Meet the ACL artist: Gus Dapperton
When Brendan Patrick Rice first started making music on SoundCloud, he went by a variety of aliases. He changed these names based on the sort of sound he was making — everything from hip-hop beats to classical tunes. As he came into his art as a singer-songwriter, he decided he wanted a name that felt more like himself, and Gus Dapperton was born.
“Gus was just a name I loved and I wanted to give to myself,” Dapperton said. “I was just always into fashion and style and whatnot, so I wanted to call myself ‘dapper.’ I just put the ‘ton’ at the end to make it sound like a last name.”
When Dapperton took the Austin City Limits stage Oct. 7, it was his first time playing the music festival. He came alive under the hot 4 p.m. sun with a seemingly endless amount of energy, groovy footwork and a plethora of music that even new fans could dance along to.
I had the pleasure of chatting with Dapperton after his weekend one performance, and I was nearly too starstruck to speak with him and almost intimidated by his undeniably cool aura.
Though he never felt particularly gifted playing instruments as a child, Dapperton said his first exposure to GarageBand and love of music from a young age solidified his interest in making his own work.
“I was never really into [playing] music that much,” he said. “In eighth grade we were able to get on GarageBand in a music class, and that’s where I really fell in love with producing. [Now] I’m just obsessed with making music, it’s a really good way to express yourself.”
A self-proclaimed introvert, Dapperton said the reason he feels comfortable performing at various festivals and venues is because his friends and family are on stage with him. His younger sister, Ruby Amadelle, is even a vocalist and keyboard player in his band.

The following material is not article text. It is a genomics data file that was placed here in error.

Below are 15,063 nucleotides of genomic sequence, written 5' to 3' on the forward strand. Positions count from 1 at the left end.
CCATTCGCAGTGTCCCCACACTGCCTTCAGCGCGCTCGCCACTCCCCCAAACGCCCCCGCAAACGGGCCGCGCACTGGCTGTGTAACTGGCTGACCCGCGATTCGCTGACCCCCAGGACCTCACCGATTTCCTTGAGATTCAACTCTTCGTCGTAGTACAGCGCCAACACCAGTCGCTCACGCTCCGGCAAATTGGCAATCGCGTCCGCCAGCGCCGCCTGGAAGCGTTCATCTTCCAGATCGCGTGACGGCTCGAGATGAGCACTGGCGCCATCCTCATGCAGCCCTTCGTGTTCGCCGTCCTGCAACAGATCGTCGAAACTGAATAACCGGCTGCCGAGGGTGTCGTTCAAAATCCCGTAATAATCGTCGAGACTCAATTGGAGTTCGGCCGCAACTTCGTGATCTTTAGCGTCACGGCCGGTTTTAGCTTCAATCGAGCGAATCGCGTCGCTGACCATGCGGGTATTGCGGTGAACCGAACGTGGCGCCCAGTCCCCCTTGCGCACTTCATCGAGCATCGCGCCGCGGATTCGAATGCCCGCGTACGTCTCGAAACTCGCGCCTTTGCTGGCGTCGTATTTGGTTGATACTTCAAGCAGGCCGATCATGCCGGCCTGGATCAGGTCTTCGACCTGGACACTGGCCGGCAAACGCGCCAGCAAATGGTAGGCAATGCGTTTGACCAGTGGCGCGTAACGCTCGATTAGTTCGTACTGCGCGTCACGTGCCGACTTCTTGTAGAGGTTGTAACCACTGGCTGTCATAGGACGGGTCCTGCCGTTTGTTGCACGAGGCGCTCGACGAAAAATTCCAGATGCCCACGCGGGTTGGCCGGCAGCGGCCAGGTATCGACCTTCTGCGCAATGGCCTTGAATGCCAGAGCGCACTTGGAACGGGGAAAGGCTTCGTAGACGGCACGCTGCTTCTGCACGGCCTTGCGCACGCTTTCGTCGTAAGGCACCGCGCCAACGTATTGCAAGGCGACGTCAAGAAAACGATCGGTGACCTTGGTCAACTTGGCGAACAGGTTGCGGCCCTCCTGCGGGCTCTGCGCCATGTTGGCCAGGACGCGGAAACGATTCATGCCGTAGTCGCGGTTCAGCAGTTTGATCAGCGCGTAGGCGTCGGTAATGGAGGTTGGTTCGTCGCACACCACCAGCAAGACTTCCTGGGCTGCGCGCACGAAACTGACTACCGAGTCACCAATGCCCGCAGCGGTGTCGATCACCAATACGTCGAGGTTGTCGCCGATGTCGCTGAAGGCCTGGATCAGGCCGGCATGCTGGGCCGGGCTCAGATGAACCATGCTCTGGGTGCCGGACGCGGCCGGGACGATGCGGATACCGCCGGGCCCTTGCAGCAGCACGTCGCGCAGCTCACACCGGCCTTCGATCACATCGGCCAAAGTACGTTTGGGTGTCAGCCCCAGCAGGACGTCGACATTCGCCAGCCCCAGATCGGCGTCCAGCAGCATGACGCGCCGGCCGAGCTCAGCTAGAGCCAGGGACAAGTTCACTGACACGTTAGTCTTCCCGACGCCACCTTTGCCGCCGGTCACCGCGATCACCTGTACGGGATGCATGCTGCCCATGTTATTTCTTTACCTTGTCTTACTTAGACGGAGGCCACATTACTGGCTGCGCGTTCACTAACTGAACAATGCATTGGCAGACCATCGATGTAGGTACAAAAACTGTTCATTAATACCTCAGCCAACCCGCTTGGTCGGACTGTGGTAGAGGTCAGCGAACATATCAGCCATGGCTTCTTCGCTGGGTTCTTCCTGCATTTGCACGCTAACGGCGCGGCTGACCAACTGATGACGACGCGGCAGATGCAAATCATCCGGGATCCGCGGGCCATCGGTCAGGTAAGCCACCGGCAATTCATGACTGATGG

“I used to hate [performing], it’s really not natural to me at all. I don’t think I’d be able to express myself so comfortably if it wasn’t for them up there.” Dapperton said. “Weirdly enough, [performing] still feels like an introverted thing because I’m not actually [in or] communicating with the audience. It’s still just like I’m in a safe space up on stage.”
Dapperton’s newest album, “Henge,” dropped over the summer on July 7 and is a genre-bending collection of songs, including a spoken-word track with author Ocean Vuong, that still stays connected to his musical roots. While he said the most simple term for his music is “indie rock,” Dapperton draws from a variety of styles and influences to create his sound.
“I think it’s dishonest to not let all of your inspirations infiltrate your own creative subconscious,” Dapperton said. “I grew up listening to a lot of hip-hop music [and] synthwave and synth pop. [I also] grew up listening to a lot of ’90s rock, grunge rock, ’60s early rock-and-roll and a lot of pop music — a lot of Britney Spears. So I try to let all those things seep into the music I make.”
Dapperton and his music don’t seem to be stopping anytime soon, either. After performing at ACL, he will continue on an international tour through December. He said his genuine love for making and performing music is what keeps him going, creating a space for both comfort and a mental release.
“I go to therapy and do a bunch of other things for my mental health, but it’s the most therapeutic thing to me to make music. It’s just like journaling or writing, I just do it with music,” Dapperton said. “I also love it. I love the craft. I love sounds.
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